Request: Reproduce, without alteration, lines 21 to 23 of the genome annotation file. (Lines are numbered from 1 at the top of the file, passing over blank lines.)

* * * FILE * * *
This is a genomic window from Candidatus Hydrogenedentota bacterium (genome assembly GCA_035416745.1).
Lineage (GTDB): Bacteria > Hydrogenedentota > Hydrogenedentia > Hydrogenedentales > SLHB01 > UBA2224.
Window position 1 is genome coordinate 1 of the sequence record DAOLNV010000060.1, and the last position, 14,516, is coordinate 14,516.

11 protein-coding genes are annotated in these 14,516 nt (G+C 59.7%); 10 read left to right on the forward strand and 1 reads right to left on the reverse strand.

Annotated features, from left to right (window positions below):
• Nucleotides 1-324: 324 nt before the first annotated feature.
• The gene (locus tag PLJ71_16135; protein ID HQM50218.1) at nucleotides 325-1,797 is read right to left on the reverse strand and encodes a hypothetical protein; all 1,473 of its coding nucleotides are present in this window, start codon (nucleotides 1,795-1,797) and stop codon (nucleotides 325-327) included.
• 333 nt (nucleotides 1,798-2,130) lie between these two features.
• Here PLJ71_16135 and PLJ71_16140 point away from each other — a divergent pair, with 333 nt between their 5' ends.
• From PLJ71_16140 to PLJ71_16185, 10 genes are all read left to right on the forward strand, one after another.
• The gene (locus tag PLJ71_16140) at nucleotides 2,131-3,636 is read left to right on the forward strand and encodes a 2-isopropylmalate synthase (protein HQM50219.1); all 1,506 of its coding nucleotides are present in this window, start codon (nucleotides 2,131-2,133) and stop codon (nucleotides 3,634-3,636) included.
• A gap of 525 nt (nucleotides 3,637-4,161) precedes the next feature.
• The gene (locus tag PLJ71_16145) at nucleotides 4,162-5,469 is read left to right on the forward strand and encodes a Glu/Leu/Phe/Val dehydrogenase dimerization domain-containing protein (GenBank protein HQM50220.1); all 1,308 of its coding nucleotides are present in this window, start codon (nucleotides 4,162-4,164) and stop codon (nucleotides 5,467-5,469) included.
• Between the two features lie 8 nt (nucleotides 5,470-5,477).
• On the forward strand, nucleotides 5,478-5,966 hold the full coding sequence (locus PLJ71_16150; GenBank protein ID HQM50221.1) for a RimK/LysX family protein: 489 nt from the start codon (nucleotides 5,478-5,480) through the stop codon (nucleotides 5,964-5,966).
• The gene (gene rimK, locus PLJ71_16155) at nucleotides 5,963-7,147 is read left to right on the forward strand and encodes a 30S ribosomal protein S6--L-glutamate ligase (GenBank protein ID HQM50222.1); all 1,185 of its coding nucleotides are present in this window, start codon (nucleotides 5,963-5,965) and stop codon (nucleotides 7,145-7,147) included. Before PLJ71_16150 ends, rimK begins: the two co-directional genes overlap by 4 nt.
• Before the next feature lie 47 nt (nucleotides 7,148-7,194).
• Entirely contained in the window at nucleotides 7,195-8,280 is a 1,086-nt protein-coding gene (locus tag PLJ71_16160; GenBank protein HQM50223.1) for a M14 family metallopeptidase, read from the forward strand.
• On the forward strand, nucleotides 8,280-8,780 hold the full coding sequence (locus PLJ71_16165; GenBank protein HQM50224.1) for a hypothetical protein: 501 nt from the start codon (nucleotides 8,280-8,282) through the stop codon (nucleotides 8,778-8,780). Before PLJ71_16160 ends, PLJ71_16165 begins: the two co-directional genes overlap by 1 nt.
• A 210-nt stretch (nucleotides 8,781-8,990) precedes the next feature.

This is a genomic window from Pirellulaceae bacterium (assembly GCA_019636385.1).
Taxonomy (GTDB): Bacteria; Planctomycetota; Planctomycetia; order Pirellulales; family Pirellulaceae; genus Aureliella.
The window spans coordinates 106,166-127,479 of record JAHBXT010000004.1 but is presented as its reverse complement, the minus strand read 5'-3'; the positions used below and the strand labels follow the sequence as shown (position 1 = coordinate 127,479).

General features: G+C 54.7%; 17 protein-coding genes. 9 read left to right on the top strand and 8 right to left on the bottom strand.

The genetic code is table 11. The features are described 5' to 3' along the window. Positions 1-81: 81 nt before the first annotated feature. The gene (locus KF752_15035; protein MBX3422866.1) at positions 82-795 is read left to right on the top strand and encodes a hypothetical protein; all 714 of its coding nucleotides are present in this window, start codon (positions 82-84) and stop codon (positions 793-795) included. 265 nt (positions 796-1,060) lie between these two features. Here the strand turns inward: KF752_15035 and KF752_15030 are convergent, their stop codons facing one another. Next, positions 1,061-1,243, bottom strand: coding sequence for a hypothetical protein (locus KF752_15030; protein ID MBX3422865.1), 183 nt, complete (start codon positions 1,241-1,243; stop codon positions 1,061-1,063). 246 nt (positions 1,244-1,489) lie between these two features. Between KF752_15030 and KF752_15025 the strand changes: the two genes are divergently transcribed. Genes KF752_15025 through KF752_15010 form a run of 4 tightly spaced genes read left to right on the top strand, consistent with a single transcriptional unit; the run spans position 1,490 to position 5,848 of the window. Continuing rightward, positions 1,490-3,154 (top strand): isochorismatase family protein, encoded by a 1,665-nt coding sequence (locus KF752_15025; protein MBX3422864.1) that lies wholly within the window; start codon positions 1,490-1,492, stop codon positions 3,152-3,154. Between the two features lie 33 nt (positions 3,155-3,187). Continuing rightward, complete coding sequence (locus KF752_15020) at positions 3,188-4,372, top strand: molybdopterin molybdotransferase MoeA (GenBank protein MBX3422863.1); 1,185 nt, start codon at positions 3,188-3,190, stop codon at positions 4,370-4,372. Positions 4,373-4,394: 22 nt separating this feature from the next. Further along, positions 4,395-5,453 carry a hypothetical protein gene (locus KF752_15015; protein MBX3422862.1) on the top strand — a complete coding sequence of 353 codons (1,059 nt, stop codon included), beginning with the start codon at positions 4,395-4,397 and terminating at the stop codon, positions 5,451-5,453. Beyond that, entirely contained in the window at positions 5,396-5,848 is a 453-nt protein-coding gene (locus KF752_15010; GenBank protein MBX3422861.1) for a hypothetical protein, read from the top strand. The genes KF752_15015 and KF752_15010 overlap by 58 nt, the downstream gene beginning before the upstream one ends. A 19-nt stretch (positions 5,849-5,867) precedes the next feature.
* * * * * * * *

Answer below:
This is a genomic window from Pirellulaceae bacterium (assembly GCA_019636385.1).
Taxonomy (GTDB): Bacteria; Planctomycetota; Planctomycetia; order Pirellulales; family Pirellulaceae; genus Aureliella.
The window spans coordinates 106,166-127,479 of record JAHBXT010000004.1 but is presented as its reverse complement, the minus strand read 5'-3'; the positions used below and the strand labels follow the sequence as shown (position 1 = coordinate 127,479).